In the last month, there have been two cumulative cases of strategy being undermined by culture. As I said in my other article, “Culture Eats Strategy for Breakfast,” we can’t move forward with implementation. These are the cases:
1. The new commercial director of a shipping company unilaterally canceled the commission paid to the seller without notice, simply because “the commission is too high for her”.
2. The business manager is a veteran of a logistics company, and he does not allow others to follow up on “his customers” because he is the “only expert” and others “know nothing”.
Two years later, I was finally going on a beach vacation, and I decided to buy a book that was sure to give me a new perspective: Eleven Rings by Phil Jackson. If you like the NBA, you know who it is; but if not, read on because you don’t need to know it to learn Phil. This gentleman gave Michael Jordan five titles and Kobe Bryant five titles. Neither has won a championship under another coach. He is the coach with the best record in league history.
After years of validating how the most successful companies we’ve worked with have the best leaders, I wanted to take Phil’s theory and apply it to the business world.
My attention was strongly drawn to the concept that Phil used as the basis for his success, which was based on Dave Logan’s concept of tribal leadership and identified five stages in the evolution of a tribe or team:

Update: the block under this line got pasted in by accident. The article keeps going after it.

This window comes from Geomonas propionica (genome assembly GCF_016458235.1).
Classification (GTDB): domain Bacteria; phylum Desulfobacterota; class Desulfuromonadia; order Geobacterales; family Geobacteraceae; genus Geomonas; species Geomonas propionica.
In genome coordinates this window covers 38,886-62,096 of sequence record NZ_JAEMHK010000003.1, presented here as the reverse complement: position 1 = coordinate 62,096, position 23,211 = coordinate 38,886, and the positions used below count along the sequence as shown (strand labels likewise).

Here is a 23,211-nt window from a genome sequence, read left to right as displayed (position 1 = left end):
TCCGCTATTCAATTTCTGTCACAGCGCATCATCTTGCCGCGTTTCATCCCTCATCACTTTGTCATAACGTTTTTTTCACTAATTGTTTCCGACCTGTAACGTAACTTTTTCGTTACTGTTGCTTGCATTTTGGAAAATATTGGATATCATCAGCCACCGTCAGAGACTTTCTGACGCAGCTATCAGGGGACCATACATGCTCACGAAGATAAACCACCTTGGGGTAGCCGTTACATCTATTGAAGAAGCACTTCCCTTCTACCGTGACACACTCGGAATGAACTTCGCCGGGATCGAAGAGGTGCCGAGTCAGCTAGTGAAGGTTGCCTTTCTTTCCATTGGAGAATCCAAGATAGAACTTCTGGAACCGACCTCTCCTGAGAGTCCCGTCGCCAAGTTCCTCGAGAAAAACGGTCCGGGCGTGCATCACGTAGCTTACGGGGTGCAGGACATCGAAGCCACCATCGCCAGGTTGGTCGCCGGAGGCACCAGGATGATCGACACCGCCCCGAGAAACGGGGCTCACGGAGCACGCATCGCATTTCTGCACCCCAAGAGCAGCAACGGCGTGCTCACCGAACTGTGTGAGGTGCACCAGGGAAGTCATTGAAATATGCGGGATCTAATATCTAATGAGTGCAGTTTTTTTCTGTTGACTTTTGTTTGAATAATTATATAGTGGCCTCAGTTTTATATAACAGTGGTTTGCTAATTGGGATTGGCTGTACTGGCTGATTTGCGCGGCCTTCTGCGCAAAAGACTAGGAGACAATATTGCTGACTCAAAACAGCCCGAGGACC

1. “Life sucks.” Characterized by typical aggressive gangsters.
2. “My life sucks.” Made up of people who consider themselves victims.
3. “I’m cool and you’re not.” Winning is personal and your competition for success is at home. most common stage.
4. “We are great, but they are not.” Tribal pride stage, full integration, fierce competition.
5. “Life is great.” Extraordinary and rare, unite tribes and contribute to the world.
When Phil came to the Bulls, they were in the third period, and Michael Jordan felt superior to his teammates but was also intimidated by them. He was able to make Jordan’s competitive spirit a catalyst for his teammates, make them a valuable complement to Jordan, and make Jordan support his teammates’ development. Only by entering the fourth stage can they become champions.
Which of Phil’s leadership principles can you apply in your company to move from Stage 3 to Stage 4?
As you will see from the list, he is a spiritual man who constantly quotes Buddhism, Lao Tzu, Sioux, etc.
1. Don’t worry about trophies, create conditions to get trophies, and trophies will come. Obsession can lead to emotional fuzziness and loss of control.
2. Delegating as much power as possible to promote the leadership of others, but paradoxically, this only strengthens leadership.
3. Generous, leaders empathize with anxious young people and open their hearts to work as a team in more meaningful ways.
4. Team meditation, ten minutes a day, let us breathe unanimously, and be able to live in the moment in the critical moment of the game.
In my experience, all of Phil’s teachings apply to your company. They’re not all you need to know to be a business leader, as the lack of strategy and infrastructure concepts doesn’t apply to leading a basketball team, but when it comes to managing people, you don’t need to know more to be a champion leader. ..